YMCA display in February celebrates centennial

To celebrate its 100-year anniversary, the Parkview Huntington Family YMCA is displaying artifacts from its first 100 years in the community in the facility’s front lobby. The display will be up for the month of February.
To celebrate its 100-year anniversary, the Parkview Huntington Family YMCA is displaying artifacts from its first 100 years in the community in the facility’s front lobby. The display will be up for the month of February. Photo by Lauren M. Wilson.

During the month of February, an exhibit featuring historic moments from the Parkview Huntington Family YMCA's first 100 years will be on display in the front lobby of the facility.

The exhibit features items from the collection of the Huntington County Historical Museum.

The uniform worn by Huntington swimmer Gary Dilley in the 1964 Olympics is included in the display. Dilley was a silver medalist in Tokyo during the XVIII Olympics.

Also, awards won by Glen Hummer, who coached Dilley at the YMCA, are available to view. Hummer was named National YMCA Coach of the Year in 1969, and coached not only Dilley but also Matt Vogel, who won a gold medal at the 1976 Montreal Olympics.

Artifacts featuring Ed Sunley and Mamie are also exhibited.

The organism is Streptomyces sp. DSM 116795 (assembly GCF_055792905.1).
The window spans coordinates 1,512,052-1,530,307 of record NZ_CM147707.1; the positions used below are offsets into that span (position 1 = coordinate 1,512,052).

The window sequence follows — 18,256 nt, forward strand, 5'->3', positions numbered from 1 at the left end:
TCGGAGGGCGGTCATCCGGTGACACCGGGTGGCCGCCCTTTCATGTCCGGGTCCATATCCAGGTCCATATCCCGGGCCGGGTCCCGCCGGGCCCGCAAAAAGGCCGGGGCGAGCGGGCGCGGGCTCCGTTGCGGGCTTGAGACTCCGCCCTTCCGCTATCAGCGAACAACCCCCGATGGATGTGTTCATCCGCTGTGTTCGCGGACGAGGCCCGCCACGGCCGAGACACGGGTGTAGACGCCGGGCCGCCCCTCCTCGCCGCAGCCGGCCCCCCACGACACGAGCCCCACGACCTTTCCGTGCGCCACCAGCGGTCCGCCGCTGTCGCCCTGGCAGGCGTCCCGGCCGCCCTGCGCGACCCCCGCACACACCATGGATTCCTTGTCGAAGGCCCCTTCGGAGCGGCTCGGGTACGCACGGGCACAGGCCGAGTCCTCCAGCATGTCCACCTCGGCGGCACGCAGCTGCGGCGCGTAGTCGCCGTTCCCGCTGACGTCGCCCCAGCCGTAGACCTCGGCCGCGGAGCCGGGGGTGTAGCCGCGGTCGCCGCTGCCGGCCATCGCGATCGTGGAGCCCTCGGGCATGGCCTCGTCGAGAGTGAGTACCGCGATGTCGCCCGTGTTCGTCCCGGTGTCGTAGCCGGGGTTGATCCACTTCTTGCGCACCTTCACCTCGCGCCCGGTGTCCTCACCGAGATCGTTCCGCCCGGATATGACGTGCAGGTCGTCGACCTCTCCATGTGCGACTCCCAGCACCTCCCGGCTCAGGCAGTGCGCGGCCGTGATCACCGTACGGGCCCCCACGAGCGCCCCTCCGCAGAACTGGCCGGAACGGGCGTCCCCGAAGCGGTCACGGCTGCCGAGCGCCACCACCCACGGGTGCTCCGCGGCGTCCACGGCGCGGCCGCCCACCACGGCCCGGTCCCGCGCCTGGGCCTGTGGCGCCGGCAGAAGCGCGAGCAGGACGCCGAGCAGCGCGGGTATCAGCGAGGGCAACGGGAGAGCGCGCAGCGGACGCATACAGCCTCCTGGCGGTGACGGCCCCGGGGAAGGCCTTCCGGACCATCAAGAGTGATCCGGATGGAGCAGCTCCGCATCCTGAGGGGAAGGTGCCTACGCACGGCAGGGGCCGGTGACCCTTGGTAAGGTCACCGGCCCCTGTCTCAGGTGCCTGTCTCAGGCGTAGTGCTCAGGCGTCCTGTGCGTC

Ed Sunley served as physical director of the YMCA and in 1941 he was elected general secretary. He was instrumental in forming the Industrial Management Club and Camp Dick Runyan.

His wife, Mamie Sunley, volunteered at the YMCA and was named women and girls' secretary in 1943. Mamie Sunley helped bring the Girl Scouts organization to Huntington County.

Other articles in the display include a cheerleading outfit and newspaper articles from Huntington High School.

This exhibit was created by Jean Gernand, historical society volunteer.

Complete caption:
To celebrate its 100-year anniversary, the Parkview Huntington Family YMCA is displaying artifacts from its first 100 years in the community in the facility's front lobby. The display will be up for the month of February and was created using items from the Huntington County Historical Museum.